- 27 Évaluations
"Name of the village was Kashipur. The village was obscure; and its zamindar was of even lesser importance but he held a terrible sway. Such was his command that none of his subjects could utter even a word of protest. It was his youngest son’s birthday. Tarka Ratna, the priest, was returning home in the afternoon after completing the rituals of the puja. Month of Baisakh was almost over but there was no sign of rain. The silvery sky
seemed to be raining arrows of fire on the earth. In front of him lay a vast field that stretched across the horizon. Land, under the flaming sun had become seared and splintered. Through those countless cracks, the earth’s lifeblood burnt into spiralling smoke; ceaselessly draining like vapour. Gaze at smoke winding upwards in the manner of flames made the head dizzy as though drunk.
At the boundary of this field, laid a road, on its side was Gafur Jola’s house. Its earthen boundary walls crumbled, causing the courtyard to meld into the road; so all modesty and propriety of private rooms submitted to the grace of passers-by.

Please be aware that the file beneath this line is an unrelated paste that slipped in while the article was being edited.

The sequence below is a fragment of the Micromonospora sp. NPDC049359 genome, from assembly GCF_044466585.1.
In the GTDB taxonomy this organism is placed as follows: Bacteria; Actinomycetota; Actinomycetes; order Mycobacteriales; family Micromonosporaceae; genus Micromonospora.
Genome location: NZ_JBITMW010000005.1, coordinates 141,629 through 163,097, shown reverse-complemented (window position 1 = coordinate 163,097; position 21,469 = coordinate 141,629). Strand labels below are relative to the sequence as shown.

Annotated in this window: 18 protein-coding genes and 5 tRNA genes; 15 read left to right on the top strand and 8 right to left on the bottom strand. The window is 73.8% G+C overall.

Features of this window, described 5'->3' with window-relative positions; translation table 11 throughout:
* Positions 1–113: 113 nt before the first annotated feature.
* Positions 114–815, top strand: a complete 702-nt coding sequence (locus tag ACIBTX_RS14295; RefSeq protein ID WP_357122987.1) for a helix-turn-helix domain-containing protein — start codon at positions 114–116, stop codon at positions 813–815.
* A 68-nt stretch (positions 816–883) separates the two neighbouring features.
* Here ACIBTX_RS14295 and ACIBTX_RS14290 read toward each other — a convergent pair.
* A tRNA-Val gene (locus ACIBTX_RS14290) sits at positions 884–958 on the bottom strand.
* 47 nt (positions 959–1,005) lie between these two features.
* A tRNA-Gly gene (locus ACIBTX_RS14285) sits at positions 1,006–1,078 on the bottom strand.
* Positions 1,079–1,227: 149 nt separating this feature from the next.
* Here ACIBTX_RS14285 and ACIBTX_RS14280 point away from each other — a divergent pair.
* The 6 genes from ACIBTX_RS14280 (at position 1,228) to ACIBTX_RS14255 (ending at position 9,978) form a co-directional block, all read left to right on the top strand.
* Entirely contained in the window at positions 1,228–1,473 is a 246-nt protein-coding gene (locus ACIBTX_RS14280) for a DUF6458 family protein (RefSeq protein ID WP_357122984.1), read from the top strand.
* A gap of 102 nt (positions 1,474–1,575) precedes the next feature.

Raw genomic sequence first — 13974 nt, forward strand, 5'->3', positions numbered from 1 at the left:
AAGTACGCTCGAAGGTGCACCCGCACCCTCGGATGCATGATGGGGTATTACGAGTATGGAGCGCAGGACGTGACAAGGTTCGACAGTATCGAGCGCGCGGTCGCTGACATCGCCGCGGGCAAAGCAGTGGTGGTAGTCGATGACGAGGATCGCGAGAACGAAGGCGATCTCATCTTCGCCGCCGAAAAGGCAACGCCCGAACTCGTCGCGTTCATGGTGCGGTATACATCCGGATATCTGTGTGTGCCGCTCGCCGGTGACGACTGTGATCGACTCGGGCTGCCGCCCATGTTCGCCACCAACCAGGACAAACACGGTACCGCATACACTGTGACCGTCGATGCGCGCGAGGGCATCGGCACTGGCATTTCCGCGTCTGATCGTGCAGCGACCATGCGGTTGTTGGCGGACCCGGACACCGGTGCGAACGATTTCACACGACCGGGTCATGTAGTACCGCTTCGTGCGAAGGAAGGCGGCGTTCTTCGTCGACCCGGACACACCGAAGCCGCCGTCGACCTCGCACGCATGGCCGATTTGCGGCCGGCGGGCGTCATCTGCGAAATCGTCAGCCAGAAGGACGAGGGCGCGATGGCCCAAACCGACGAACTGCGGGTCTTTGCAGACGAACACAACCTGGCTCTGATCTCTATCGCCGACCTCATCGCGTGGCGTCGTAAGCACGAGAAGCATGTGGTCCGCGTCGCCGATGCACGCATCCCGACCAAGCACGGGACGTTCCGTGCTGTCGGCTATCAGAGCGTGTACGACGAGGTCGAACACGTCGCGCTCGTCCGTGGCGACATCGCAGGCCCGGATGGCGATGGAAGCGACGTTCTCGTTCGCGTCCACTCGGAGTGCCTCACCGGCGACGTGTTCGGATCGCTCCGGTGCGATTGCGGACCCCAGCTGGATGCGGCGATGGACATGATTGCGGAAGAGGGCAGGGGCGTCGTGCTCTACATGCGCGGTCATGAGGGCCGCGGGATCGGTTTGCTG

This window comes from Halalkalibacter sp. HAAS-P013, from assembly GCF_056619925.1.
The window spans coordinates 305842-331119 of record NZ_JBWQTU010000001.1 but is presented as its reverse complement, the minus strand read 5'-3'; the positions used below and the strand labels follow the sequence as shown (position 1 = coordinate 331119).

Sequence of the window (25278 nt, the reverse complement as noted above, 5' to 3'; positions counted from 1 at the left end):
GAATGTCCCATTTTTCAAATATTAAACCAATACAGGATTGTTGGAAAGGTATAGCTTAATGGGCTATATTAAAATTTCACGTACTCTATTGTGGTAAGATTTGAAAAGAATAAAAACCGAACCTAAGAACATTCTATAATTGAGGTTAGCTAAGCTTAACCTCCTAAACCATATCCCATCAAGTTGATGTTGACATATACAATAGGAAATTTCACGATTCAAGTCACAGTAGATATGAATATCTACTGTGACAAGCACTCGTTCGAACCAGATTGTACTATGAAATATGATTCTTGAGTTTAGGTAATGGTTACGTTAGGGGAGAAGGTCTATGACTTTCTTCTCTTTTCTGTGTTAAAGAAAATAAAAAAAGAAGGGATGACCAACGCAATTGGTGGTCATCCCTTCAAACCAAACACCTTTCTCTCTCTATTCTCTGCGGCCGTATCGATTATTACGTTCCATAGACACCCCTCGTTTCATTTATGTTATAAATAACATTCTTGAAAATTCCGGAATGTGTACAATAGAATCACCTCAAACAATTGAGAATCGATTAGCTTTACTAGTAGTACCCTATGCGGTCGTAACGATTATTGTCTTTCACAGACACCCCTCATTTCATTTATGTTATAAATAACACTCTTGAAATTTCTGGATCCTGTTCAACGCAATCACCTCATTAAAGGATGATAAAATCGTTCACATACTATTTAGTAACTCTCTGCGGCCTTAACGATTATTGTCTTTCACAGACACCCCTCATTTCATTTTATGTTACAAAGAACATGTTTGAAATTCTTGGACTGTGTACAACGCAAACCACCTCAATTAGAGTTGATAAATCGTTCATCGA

Tarka Ratna stood under the shade of a tree on the side of the road and yelled, “Gaffra, O Gaffra! Are you home?”
His ten-year-old daughter standing nearby the door responded, “Why are you calling for Baba? He is down with fever.”
“Fever! Call that rascal! Devil! Sinner!”
This has been translated from the famous original Bengali story called "Mahesh" written by Saratchandra Chattopadhyay. He remains one of the most revered names in Indian literature. Saratchandra’s dynamic characters have been taken to many screen adaptations across various languages like Devdas and Parineeta.